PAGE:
Tuesday, January 19, 2016

Bijagual Ecological Reserve

Bijagual Ecological Reserve was the first stop on our Costa Rica trip with Xavier students this year.  The reserve contains 720 acres of gorgeous rainforest and every time I visit I am overwhelmed by the fact that this land is teeming with life.  Literally everywhere you go you are surrounded by plants, animals, growth, decay, life, death and rain (and lots of it!).   And every time I go I am in awe of the crazy forms that life can take...many of which you could not imagine in your wildest dreams.  

The tree below is a great example.  I believe Paul (director of Bijagual) told me this tree was of the genus Euterpe.  When I googled that genus I discovered Euterpe was the Muse of Music in Greek Mythology.  She was the daugher of Zeus and Mnemosyne, she played the flute, and her name means "giver of much delight."  I suppose these roots could be likened to a flute.  And their amazing orange color and tube-like shape definitely brought me delight.  So I must concur on the name.

I also love the repetitious form of this bromeliad fruiting body.  It reminds me of a green firework ready to burst open shooting towards the sky.

I know I already posted last week about the Erythrina seed pod below, but as long as we are talking about the weird, wild and wonderful plants of Costa Rica I had to include a photo.  I also learned that the seed pod is not the main attraction of this plant.  Apparently the genus is know for its stunning red/orange flowers and the common name is coral tree.  The genus has mystical roots as it as been suggested that it was grown in Indra's garden (Hinduism), in the "land of bliss" (Tibetan Buddhism), and was one of the Five Trees of Paradise (Christian Gnosticism) (Wikipeida).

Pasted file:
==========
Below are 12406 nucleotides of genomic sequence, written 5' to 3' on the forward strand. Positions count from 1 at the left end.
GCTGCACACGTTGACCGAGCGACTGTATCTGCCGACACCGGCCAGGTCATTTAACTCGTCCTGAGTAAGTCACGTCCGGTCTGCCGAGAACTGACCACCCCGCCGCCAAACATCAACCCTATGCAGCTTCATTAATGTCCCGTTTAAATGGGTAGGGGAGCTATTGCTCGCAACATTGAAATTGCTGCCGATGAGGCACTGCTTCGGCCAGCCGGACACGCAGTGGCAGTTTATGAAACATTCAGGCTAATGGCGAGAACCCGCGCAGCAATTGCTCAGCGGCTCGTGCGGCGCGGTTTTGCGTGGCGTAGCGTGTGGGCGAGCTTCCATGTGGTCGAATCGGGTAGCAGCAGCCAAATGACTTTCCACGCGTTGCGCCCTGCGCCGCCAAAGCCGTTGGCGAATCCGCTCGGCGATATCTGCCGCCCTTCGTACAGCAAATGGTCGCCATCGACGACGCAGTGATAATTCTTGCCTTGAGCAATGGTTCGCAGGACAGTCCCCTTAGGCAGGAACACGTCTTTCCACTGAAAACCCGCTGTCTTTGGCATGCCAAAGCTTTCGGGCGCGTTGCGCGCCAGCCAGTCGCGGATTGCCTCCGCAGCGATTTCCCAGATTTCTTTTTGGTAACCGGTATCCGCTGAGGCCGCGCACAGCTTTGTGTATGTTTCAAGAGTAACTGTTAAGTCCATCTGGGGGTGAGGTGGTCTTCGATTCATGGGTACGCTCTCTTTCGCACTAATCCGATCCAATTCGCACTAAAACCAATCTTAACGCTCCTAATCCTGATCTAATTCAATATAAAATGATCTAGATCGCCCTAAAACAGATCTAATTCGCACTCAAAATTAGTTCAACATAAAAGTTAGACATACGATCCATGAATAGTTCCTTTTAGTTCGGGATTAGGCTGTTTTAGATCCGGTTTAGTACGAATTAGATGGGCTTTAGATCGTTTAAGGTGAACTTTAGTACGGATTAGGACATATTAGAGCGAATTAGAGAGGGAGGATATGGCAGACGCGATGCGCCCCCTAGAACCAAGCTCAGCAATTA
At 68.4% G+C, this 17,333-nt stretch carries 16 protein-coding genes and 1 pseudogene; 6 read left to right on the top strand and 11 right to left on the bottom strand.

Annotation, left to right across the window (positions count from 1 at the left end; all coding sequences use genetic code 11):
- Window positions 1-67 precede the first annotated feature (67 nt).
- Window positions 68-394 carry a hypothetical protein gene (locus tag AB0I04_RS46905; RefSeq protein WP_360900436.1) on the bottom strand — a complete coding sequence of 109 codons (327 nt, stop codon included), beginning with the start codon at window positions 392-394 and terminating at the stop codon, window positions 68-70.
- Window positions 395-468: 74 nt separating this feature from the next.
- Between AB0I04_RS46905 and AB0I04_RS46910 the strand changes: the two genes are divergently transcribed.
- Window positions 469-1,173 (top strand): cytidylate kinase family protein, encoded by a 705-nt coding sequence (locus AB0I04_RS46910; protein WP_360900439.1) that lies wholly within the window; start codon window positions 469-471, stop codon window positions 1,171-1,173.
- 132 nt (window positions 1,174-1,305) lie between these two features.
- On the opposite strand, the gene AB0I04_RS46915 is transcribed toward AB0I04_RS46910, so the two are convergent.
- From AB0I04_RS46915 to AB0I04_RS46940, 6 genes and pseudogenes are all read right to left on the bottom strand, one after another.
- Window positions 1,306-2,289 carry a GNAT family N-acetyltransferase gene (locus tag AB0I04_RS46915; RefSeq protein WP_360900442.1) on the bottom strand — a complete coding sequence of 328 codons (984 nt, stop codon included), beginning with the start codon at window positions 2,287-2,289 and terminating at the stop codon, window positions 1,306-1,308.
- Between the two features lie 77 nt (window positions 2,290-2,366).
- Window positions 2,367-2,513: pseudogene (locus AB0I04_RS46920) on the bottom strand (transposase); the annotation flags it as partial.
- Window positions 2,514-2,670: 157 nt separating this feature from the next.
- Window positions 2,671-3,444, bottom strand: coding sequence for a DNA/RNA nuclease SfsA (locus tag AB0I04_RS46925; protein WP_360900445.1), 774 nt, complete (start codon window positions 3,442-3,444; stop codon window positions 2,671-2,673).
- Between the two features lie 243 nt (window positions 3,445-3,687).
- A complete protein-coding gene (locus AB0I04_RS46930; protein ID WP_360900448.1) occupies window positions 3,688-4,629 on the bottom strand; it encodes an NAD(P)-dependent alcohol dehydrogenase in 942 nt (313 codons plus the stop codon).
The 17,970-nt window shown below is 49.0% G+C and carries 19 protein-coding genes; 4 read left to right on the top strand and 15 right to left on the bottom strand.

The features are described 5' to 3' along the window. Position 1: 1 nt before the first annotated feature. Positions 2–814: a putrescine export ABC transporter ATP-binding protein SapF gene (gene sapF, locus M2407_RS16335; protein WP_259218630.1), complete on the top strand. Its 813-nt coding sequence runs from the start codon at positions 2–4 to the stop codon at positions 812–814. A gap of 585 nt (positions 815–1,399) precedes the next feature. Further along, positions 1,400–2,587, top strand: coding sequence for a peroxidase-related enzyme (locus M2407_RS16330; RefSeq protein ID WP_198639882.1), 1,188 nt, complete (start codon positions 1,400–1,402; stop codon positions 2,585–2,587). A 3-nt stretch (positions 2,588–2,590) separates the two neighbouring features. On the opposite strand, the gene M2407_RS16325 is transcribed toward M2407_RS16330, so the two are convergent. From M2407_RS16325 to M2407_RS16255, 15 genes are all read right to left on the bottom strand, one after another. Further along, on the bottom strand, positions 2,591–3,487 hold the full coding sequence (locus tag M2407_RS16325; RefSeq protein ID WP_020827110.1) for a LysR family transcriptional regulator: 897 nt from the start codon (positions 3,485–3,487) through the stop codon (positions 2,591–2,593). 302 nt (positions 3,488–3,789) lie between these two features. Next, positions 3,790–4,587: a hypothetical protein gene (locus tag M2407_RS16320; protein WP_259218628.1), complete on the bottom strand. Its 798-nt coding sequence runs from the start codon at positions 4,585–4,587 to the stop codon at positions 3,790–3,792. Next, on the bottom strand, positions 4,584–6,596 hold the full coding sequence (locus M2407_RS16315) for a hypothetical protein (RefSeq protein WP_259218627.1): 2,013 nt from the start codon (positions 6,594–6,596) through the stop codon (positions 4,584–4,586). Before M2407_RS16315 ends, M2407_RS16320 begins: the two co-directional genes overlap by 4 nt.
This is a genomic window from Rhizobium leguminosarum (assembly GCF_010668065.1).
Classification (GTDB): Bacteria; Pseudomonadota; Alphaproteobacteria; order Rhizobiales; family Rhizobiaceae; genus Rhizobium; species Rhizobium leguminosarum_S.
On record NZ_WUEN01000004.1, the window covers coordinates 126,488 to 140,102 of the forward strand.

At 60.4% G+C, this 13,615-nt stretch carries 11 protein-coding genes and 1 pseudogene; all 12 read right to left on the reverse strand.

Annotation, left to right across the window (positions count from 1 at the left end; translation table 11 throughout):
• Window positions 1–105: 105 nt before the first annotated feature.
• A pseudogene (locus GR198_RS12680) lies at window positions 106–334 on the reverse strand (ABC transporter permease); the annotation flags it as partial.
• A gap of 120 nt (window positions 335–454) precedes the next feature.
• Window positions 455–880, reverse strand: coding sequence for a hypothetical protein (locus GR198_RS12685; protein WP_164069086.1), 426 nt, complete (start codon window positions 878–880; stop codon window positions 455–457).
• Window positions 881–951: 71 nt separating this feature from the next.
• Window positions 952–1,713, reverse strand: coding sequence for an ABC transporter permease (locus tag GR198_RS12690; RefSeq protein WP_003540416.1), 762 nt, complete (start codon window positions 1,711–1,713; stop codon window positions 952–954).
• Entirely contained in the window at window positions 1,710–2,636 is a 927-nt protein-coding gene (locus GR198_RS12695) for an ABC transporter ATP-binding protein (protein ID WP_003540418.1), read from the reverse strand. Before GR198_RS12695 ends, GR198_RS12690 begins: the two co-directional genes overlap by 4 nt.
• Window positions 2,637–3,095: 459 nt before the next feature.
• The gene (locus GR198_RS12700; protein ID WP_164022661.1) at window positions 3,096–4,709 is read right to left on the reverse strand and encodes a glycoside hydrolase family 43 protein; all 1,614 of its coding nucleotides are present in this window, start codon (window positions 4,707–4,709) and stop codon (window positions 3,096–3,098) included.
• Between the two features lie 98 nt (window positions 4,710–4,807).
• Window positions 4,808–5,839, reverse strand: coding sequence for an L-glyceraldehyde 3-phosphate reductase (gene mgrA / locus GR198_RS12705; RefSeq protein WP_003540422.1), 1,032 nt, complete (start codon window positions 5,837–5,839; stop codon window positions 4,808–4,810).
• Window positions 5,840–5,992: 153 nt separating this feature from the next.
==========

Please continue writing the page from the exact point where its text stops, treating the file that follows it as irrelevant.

And last, but certainly not least, I had to include a cecropia leaf.  They are one of my favorite leaf shapes in Costa Rica.  I am usually obsessed with how they look when they land on the ground and start to dry (see past post here), but this particular leaf caught my eye because of its amazing color.

I would also be remiss not to include some hiking photos in a post about Bijagual.  Christina, Scott, Vanessa and I (yes, there were two Vanessa's!) took a beautiful hike along the Quebrada Roman.  Christina did an awesome sketch of it here.

Below are the stairs down to the Bijagual waterfall.

And the reward for all those stairs is a swim below the falls.  There is something about swimming in a river below a giant waterfall in the middle of the Costa Rican rainforest that makes me feel really present and alive.  As I swam closer to the falls I could really feel the power of water.  And when I looked around I could see that water is a part of every living thing.  Where there is an abundance of water, there is an abundance of life.  Water and life are synonymous here....perhaps everywhere, and as I floated in the river I realized I was quite literally surrounded and filled by water.  I realized that I am water and I am life.  Pura Vida.


Jodi Christiansen said...

Wow! What is that lizardy looking leaf at the top? I think it's my favorite leaf ever!

Nessy said...

The first photo is of a leaf in the family Melastomataceae. It was one of the families the students have to learn because it is easily characterized by its veination pattern. It does look like lizard skin!

Lori Morgan said...

Pura Vida Girlfriend!!! I love how you communicate your experiences via photos and words. Thanks for sharing!!